Bagpipe teachers to put the skirl back into city schools

THE bagpipes have provided one of the most popular and enduring images of Scotland across the world.

Now pupils in Edinburgh schools are set to get the chance to learn their national instrument in class.

A bagpipe teacher would be employed in schools under plans being considered by city education leaders to improve music lessons.

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The idea is part of a three-year plan to increase the chances children get to learn instruments at school.

Piping has long been on the curriculum at some of the city’s fee-paying schools, but it would be the first time a piping teacher had been hired in all the Capital’s state schools.

The plan has been warmly welcomed by a leading expert on Scottish culture, who said the instrument was wrongly dismissed by many as a part of the country’s "tartan and shortbread tin" image.

Gary West, a lecturer in Scottish Ethnology at Edinburgh University and presenter of Radio Scotland’s Pipeline programme, described the proposals as "excellent".

Mr West said: "It’s about time. We’ve been missing something like this in Edinburgh schools. Several local authorities do this. In Tayside, where I’m from, they’ve been doing it for 20 years and in many parts of the Highlands and through in the west.

"In Edinburgh, piping has always had a high profile as far as the independent schools are concerned. They have a strong tradition in teaching both piping and drumming, but in state schools it has only been if there happens to be a teacher there who is able to teach piping that children will get the chance to learn. It’s been haphazard, so to have structured funding from the centre for this would be excellent for Edinburgh."

Mr West added that there was a strong interest in piping among young people, but some people still dismissed the instrument because of its association with "tartan and shortbread" images of Scotland.

"It is positive thing for young people culturally, socially and economically. I’ve played the pipes all my days and it’s a passport to a lot of places, but it’s more than that.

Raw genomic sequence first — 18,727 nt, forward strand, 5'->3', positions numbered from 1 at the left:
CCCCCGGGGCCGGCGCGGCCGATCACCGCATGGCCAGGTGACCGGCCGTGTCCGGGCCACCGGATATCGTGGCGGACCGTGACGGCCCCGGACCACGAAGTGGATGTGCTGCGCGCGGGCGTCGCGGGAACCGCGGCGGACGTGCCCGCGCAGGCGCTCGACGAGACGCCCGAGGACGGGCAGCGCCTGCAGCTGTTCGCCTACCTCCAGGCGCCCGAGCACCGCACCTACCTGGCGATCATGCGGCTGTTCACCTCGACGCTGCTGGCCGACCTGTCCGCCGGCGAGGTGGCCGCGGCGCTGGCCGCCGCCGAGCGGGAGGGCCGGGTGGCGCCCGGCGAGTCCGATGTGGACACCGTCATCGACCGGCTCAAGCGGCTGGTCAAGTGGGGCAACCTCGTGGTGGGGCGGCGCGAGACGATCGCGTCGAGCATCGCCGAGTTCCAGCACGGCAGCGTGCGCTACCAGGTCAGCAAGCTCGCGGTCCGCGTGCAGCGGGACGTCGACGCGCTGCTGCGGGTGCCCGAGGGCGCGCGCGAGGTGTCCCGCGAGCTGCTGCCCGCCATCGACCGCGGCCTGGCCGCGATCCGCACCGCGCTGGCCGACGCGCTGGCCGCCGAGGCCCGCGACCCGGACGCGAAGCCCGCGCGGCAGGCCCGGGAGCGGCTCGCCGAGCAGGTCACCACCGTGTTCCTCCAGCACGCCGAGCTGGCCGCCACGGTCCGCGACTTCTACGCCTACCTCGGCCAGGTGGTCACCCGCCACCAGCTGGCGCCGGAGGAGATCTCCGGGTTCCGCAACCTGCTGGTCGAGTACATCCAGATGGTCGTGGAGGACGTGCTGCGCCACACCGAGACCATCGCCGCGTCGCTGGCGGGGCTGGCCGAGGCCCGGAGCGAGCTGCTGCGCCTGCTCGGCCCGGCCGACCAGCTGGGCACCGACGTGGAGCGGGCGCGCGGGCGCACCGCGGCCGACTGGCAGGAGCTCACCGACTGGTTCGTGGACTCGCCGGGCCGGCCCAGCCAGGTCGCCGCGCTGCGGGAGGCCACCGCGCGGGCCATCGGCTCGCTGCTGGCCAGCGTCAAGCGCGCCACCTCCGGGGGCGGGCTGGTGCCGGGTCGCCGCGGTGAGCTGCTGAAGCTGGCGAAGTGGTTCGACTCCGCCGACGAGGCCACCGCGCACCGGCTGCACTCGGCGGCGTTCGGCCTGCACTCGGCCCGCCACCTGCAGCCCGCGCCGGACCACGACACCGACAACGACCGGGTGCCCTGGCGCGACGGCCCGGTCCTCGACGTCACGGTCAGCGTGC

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"I think bagpipes have got mixed up, especially in the media, in a crass aspect of Scotland’s culture with images of tartan and heather hills.

"There’s a lot happening at all levels, from people like Martyn Bennett, who mix piping with modern aspects of music, to pibroch, which is still strong. It has always annoyed me when piping is dismissed as irrelevant and part of shortbread culture.

"There is so much more and it goes so much deeper. Look at the popularity of Celtic Connections, but that message still needs to be got across and we do need to get it into schools."

The piping proposal is one of a range of new initiatives unveiled by the council to support the arts in Edinburgh’s schools.

A spokeswoman for the education department said: "A new development officer for singing will work with primary schools to encourage more singing opportunities such as area festivals for groups and choirs from schools.

"We also intend to start an Edinburgh Schools Gospel Choir for 14-18 year-olds."

Education chiefs also plan to appoint two principal music officers to oversee the development of music tuition in the Capital.

And they hope to encourage more parents to become involved in supporting the instrumental music service through the formation of a young musicians association.

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The city’s education leader, Ewan Aitken, said: "The role that the arts can play in raising self-esteem and confidence in young people can never be underestimated. The council’s instrumental music service, which sees free lessons and access to bands and orchestras, is an important aspect of our overall support for the arts.

"These initiatives will build on that service and on the already well established programmes of arts and education, including partnerships with festivals and arts organisations, which were rightly identified as key strengths by HMIE."

Lib Dem education spokesman Jim Lowrie today predicted the scheme would capture the imagination of many pupils.

He said: "Most bagpipe tuition has traditionally been offered by the Boys Brigade, Scouts or through churches but it has not really been done in schools. I’d imagine it would be very popular."

The proposals will go before the council executive for approval tomorrow.